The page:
I create lesson plans every two weeks that are to guide the teaching and learning in the classroom. More times than not, there is a deviation from what I planned. In fact, if I were to be completely honest, I hardly ever stick to the strategic plan that I've outlined on paper. What I find to be true is that the real strategy is being able to deliver, provide or allow for what is needed by the students in the classroom at that moment, in the here and now, dependent solely on discerning the environment, knowing students and being able to be sensitive to the needs of others. That cannot be planned for, however, as an educator, I have placed myself in the position to be flexible and shift based on the needs.

Perhaps in lieu of building school culture and cultivating a rich, innovative and dynamic learning environment, we should not see these deviations from the norm as loss of instructional time. Perhaps these deviations are more instructional than any 'instruction' will ever be. Perhaps it is the words or activities that flow that are much more meaningful for the time, and without them, the curriculum would not stick anyway. So, if I flow with the needs of the class and increase my sensitivity to the needs of the day, how much more will the content itself stick when it does occur.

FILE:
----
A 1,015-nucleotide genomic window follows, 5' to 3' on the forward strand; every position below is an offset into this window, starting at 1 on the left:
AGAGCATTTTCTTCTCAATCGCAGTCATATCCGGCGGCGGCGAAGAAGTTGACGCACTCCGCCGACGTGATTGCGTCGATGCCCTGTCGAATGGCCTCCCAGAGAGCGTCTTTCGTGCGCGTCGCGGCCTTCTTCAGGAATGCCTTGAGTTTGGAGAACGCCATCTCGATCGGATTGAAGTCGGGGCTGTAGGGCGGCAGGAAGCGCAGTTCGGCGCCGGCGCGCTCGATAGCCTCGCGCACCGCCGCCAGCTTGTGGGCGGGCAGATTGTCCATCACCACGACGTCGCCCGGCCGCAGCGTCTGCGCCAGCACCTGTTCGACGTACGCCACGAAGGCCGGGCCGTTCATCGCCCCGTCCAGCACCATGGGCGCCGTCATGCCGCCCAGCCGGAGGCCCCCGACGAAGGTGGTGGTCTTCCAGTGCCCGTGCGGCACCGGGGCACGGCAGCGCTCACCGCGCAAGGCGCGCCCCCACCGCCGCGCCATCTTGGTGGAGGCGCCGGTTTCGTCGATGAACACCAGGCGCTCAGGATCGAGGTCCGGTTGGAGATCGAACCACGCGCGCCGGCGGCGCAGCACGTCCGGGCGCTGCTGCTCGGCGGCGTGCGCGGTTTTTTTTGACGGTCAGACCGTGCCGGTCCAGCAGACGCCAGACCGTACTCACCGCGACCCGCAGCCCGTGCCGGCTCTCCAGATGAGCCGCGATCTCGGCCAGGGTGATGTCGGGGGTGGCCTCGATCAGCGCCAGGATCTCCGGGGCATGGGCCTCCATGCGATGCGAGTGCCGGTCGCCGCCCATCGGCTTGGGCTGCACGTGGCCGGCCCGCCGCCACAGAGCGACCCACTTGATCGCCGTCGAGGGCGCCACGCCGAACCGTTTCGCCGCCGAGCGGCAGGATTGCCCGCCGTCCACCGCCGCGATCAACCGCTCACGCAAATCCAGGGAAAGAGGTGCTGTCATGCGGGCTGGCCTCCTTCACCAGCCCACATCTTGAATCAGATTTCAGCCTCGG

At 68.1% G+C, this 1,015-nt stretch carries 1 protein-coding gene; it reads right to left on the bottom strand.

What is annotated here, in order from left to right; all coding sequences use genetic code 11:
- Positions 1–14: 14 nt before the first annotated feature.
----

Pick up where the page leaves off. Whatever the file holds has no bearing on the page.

One who does not stay the same.

Stand Up Teacher

Well, this is officially my first post of 2018. Times have been so busy that I had not had the grand opportunity. I recall about three years ago as part of a team-building exercise, I along with staff members at my school went to an improv comedy show. I'd never done it before and thought about the opportunity to laugh and decompress at an event such as this. Being that is was improv, I suppose I had no idea at the time that I could (or would) become part of the show. In fact, the topic had shifted to "pick up lines" and I was positioned as a judge to determine whose pickup lines were worthy of a thumbs up or a thumbs down. It was a lot of fun, I won't lie. I was nervous and had no idea how this would end but now I can say that I did it, had the opportunity and laughed a lot as a result. If it ever happens again, I won't be so nervous I suppose.